Just seven miles separate the glistening tip of Manhattan from 105th Street but the Woodrow Wilson Houses which tower above this forgotten corner of New York are not even on the radar of the sightseeing tours. Built almost a half-century ago, every window is shielded by iron bars from the first floor to the twentieth, a ploy that serves to deter intrusion but also to trap those within.
Jessie Sapp grew up on these mean streets. “It’s a tough place, a really tough place,” confirms the Glasgow Rocks guard. “To survive is a blessing.” Not everyone is so exalted. Alonzo Milligan, one of his best friends, was gunned down in 2005, another desperate statistic. His sister, Steveasia, was lucky. A bullet struck her mouth but she lived to fight another day. “But it teaches you how to be a better person,” he adds. “Of course, you go through the ups and the downs. It’s a struggle. But I love the place, no matter what. It’s not like everyone says it is.”
Basketball, for the American rookie, provided the escape route, via Washington DC – where Sapp earned a scholarship to Georgetown University – and now to the UK.
There will be an adjustment, he admits. At college, there were classes to combine with practice in order to complete his degree in theology. Now, sport has become full-time employment and Glasgow his home from home. But Harlem’s Globetrotter is playing for re-pay debts owed and to set an example. “You see the drugs, the killings, the bad influence. But the people there are my biggest supporters. They’ve got my back every single day.”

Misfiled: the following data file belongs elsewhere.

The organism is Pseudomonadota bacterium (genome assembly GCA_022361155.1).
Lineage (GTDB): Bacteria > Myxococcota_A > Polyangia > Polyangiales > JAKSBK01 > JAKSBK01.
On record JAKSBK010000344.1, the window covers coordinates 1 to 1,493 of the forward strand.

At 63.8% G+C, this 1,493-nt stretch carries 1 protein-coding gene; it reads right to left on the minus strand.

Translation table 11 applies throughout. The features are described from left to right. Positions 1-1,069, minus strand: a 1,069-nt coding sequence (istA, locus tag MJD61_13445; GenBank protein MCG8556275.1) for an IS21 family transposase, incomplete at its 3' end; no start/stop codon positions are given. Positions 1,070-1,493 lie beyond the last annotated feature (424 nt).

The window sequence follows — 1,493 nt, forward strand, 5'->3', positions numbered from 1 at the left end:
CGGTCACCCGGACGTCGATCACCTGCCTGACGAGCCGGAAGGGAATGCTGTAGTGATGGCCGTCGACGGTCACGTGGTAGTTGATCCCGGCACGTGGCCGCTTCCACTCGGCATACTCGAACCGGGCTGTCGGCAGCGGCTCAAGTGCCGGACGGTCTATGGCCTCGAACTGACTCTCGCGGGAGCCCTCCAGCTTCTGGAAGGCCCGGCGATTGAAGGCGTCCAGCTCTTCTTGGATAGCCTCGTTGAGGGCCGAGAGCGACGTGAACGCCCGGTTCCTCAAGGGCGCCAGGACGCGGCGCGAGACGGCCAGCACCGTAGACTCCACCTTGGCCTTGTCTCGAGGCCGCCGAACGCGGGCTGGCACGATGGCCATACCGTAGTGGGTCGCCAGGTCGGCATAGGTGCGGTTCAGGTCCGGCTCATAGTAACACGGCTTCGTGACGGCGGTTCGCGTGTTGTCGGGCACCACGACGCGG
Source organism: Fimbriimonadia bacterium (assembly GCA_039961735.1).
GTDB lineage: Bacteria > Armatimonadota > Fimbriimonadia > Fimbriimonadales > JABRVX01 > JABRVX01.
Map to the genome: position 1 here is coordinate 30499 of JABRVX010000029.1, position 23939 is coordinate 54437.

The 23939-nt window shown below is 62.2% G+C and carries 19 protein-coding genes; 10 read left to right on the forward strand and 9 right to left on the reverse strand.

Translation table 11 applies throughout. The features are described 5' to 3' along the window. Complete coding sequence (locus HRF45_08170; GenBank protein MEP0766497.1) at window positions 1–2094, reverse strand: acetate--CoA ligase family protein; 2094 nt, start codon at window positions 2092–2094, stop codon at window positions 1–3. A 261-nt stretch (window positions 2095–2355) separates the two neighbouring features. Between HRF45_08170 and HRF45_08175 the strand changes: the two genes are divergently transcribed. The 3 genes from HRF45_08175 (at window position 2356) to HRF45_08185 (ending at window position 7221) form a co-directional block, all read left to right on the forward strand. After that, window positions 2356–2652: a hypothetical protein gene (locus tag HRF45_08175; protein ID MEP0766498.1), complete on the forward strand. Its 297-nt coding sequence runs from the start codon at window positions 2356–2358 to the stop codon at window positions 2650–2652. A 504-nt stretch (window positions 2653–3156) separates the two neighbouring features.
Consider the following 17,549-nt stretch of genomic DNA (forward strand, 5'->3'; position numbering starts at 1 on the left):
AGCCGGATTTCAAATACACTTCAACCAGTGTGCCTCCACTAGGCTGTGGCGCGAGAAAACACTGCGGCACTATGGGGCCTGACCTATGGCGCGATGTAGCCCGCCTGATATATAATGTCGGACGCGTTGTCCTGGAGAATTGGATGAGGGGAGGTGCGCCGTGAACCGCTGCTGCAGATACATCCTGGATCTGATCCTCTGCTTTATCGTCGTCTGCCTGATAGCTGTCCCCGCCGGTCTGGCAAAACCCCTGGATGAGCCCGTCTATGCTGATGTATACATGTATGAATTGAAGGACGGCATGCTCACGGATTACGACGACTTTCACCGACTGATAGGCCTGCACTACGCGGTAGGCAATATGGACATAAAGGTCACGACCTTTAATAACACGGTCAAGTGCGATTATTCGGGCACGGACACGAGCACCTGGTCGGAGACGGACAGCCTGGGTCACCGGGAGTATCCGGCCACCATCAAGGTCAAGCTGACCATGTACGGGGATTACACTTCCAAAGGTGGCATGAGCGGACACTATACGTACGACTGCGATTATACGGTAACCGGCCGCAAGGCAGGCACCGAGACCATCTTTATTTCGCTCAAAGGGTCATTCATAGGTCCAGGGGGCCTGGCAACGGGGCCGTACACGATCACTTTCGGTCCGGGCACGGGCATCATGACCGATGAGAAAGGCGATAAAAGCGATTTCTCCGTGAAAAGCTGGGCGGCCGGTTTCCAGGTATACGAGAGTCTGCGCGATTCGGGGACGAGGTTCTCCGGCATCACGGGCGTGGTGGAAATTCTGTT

As painted by Sapp, the projects provided a loving embrace as well as omnipresent fear. Once, the gyms of such neighbourhoods turned out boxers by the dozen. Now the caged-in courts are the crucible of basketballers who dream of the millionaire lifestyles enjoyed by the stars of the NBA.
The Rocks newcomer was among them. The first stage was to prove in the local playground. “Every day you’re going against the best. The guys who didn’t quite make it but who come back. It’s tough but it prepares you for everything.”
It is not a place for the tentative, he concedes. “You have guys who hate your game, some people who hate your game. People screaming. It’s hard to focus. They’re so close. It’s not like you can go into a locker room and hide away at half-time or at the end. You’re stuck out there and you have to be able to cope with that and play the game.
“But it prepares you. There’s so much rivalry. You get called the worst names in the world but have to continue and keep your focus. But if you do well, they will love you for it.”
Best of all, it provided security. Included within the code of the street is that those with talent are left alone. “I’m not going to say I was the best kid in the world,” Sapp smiles. “But I changed for the better.”
His initial reward is a one-year deal with a Rocks side that has undergone a radical overhaul following last season’s seventh place calamity. Facing Newcastle, reigning champions and pre-season favourites, will provide an immediate insight into just what it will take to succeed, night after night.
However the mantra, instilled by his mother, will serve him well. “She always told me to be the best you can be and make it out,” he revealed. The window of opportunity lies wide open now.